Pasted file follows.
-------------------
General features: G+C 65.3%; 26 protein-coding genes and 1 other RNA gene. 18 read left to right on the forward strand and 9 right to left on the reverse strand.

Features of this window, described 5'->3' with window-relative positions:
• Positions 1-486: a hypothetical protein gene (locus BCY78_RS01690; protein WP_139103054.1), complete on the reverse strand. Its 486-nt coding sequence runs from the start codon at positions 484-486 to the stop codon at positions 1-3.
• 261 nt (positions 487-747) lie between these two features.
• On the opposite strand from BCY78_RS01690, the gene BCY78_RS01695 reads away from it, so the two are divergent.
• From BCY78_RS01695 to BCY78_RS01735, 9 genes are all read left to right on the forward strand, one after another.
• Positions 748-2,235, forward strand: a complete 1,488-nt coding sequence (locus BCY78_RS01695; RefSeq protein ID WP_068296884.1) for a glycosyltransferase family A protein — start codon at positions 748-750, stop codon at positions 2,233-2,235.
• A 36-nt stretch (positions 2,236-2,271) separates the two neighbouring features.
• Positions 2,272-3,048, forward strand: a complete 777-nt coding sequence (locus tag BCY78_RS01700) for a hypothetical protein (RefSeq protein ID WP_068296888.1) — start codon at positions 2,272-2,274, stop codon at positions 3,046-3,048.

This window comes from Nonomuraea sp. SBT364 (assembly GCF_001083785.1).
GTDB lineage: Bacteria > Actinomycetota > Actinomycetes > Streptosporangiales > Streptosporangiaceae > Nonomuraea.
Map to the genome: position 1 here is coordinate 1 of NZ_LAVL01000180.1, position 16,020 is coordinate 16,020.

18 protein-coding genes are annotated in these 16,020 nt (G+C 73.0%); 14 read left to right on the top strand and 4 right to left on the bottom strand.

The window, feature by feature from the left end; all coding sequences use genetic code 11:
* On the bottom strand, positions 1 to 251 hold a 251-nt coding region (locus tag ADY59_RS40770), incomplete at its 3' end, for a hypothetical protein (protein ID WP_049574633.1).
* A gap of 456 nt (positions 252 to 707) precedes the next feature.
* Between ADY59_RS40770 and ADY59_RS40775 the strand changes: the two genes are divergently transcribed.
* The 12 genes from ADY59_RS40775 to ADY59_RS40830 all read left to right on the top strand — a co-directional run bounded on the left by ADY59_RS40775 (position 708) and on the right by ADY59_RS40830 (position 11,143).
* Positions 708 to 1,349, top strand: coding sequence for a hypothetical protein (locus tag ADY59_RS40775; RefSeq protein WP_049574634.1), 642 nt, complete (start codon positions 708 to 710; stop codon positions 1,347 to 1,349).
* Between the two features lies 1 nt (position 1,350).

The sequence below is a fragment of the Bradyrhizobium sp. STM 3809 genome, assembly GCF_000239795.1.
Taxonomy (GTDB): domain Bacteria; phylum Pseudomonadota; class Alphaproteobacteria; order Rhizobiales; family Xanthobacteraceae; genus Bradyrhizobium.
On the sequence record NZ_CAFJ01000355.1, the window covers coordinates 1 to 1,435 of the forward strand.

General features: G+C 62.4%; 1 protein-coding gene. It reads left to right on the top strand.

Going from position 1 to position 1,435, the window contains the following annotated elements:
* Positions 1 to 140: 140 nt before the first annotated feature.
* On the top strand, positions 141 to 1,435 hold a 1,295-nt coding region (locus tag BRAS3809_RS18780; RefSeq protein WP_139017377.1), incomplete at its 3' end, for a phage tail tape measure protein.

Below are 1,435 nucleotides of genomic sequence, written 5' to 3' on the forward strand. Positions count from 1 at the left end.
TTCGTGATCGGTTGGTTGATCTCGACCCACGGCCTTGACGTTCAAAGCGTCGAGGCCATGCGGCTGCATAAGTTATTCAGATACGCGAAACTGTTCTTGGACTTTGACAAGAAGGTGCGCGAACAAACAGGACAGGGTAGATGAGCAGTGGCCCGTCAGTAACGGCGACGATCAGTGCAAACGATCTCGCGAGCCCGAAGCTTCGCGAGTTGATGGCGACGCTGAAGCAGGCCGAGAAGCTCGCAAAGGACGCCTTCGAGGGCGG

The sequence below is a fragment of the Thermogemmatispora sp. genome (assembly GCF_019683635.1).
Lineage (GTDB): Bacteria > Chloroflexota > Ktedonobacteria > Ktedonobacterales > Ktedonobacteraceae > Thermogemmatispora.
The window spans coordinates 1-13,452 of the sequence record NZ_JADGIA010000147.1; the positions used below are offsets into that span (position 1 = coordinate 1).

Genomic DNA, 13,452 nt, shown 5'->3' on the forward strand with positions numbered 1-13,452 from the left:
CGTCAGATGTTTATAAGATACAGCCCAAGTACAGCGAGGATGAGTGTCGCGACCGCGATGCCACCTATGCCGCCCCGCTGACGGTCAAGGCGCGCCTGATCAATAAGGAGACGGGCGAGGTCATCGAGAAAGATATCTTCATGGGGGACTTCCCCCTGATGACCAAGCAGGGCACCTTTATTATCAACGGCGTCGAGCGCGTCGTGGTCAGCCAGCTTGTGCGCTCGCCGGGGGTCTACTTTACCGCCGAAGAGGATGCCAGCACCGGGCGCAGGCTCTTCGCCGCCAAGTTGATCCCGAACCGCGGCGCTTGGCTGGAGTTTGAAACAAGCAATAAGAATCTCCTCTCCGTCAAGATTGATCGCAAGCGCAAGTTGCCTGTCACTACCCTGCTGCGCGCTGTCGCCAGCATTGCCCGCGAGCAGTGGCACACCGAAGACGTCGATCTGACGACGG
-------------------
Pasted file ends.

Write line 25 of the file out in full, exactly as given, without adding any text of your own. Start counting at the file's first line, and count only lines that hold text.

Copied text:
Going from position 1 to position 1,435, the window contains the following annotated elements: